Gov. John Hickenlooper Tuesday presented his plan to get the state into the black for 2011-12, but it has members of his own party seeing red.
Hickenlooper’s budget proposal would cut $375 million from K-12 education, and local school districts would take an additional $117 million hit in lost property tax revenues the state won’t backfill.
The budget proposal rolled out on Tuesday won favor from House Republicans, who hold a slim one-vote majority in that chamber. Senate Democrats, on the other hand, will need to be won over on the plan. They called the proposal “disappointing” and said they would not “rubber-stamp” the governor’s request because it flies in the face of their highest priorities for the 2011 session.
Traditional Democratic allies, such as education and public policy groups, also chimed in with their disapproval this week, as did state employees, who will be required to kick in another 2 percent of the state’s contribution for PERA, on top of the 2.5 percent they’re already covering. And Hickenlooper’s proposal would cut more than 250 positions in state government, although the governor’s budget director said Tuesday the positions eliminated would come through vacancies rather than layoffs.
The governor’s budget proposal modifies the one submitted by Gov. Bill Ritter on Nov. 1. It contains $570 million in cost reductions; in addition to the $375 million cut in K-12, the proposal includes the “repurposing” or closure of four state parks: Harvey Gap, near Rifle; Sweitzer Lake, near Delta; Bonny Lake, near Burlington; and Paonia State Park, in Gunnison County. A state prison, Ft. Lyons, 90 miles east of Pueblo, also will be closed and will result in the transfer of 485 inmates to lower-cost facilities, and the eventual elimination of 104 full-time equivalent positions in the Department of Corrections.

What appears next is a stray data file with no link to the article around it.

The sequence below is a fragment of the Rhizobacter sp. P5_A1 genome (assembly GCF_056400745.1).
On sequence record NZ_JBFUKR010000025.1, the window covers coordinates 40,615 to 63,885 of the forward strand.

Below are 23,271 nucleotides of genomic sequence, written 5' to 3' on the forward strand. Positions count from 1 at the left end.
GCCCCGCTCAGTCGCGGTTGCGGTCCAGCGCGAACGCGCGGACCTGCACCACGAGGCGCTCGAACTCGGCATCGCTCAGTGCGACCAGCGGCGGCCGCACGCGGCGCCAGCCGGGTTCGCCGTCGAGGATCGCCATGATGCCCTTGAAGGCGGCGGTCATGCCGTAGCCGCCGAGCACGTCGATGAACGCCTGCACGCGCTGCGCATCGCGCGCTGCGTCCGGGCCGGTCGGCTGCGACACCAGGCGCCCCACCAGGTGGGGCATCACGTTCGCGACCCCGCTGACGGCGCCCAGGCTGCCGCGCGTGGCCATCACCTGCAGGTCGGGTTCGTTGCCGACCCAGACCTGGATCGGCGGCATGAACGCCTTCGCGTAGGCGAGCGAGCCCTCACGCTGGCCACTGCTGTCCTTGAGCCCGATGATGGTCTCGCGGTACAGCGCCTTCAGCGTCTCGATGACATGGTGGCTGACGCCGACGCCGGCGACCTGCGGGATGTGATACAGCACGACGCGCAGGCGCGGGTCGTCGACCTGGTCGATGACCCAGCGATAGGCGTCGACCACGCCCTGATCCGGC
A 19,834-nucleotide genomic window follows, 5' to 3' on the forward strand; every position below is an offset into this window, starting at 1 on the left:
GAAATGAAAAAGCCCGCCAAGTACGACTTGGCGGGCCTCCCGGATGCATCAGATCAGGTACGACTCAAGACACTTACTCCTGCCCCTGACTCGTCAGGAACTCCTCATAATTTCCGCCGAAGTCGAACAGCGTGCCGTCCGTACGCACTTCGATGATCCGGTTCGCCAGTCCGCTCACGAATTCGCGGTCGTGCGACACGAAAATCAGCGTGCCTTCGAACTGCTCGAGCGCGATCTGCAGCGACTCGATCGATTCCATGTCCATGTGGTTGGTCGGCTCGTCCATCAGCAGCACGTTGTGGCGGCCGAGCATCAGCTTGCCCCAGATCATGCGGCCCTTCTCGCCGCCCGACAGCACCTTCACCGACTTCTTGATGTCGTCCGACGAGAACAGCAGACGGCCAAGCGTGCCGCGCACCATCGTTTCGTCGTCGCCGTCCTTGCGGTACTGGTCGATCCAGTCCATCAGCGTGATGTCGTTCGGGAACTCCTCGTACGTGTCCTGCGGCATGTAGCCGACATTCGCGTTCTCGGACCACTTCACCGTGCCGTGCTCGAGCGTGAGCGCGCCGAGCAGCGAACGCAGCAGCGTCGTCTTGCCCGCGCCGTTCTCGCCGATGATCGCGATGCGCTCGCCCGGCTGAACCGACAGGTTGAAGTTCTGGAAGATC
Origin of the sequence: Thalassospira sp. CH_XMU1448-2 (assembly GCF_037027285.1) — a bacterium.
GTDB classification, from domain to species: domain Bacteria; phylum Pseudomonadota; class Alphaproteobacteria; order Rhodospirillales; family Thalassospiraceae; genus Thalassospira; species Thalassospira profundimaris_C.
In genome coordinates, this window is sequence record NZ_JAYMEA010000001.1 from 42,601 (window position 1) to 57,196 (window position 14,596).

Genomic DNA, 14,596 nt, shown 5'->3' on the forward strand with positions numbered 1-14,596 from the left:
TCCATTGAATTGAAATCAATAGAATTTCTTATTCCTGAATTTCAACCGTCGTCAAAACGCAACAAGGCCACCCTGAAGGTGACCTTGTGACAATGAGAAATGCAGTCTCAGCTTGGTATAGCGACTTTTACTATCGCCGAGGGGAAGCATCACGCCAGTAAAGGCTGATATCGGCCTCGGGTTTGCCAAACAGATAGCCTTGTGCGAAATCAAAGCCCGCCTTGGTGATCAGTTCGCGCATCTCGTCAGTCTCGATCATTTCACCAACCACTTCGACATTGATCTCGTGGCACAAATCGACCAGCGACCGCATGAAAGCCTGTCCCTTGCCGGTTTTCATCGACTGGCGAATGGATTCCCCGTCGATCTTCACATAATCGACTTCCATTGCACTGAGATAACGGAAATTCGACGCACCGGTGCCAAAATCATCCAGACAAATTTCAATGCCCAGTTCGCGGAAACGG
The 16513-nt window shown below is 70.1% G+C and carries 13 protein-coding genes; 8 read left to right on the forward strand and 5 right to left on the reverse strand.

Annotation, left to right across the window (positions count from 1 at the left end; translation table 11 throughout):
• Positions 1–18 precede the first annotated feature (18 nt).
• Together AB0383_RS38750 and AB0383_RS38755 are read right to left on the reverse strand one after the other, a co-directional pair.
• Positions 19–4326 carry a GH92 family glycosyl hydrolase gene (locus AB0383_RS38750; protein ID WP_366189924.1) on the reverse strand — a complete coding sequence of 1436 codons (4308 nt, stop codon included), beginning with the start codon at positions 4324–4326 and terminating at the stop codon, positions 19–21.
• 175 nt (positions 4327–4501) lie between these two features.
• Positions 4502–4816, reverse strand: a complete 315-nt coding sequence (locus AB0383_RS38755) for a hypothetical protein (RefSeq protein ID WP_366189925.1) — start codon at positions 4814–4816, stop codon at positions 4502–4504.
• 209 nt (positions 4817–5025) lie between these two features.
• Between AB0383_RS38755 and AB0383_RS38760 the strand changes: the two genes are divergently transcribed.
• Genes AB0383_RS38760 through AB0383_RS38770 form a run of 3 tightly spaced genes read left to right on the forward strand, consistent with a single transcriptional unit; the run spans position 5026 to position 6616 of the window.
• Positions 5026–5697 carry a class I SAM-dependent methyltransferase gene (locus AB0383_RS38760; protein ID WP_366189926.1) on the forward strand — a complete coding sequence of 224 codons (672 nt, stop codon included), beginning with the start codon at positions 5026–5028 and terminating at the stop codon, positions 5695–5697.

Medicaid and human services are not spared under 2011-12 budget, with the closure of a drug treatment program and a residential health care program at Fort Logan, and a reduction in provider rates for private health care providers. Higher education will see a $36 million additional General Fund cut. Hickenlooper also intends to restore the General Fund reserve to its full 4 percent level.
“Ninety percent of this plan is permanent cuts,” said Henry Sobanet, director of the Office of State Planning and Budgeting. Sobanet told reporters Tuesday that the governor’s proposal is based on a two-year plan to close a $1.3 billion structural budget gap, and the revised budget proposal should cover a little less than half of the gap.
Sobanet explained the gap has been financed with one-time money and cash transfers. “We’ve used our savings account to pay for ongoing expenses, and now it’s gone,” he said.
The structural gap is equivalent to the growth in K-12 and Medicaid over the past decade, he noted, while General Fund revenues in the same period have grown by just 0.64 percent, or about $481 million.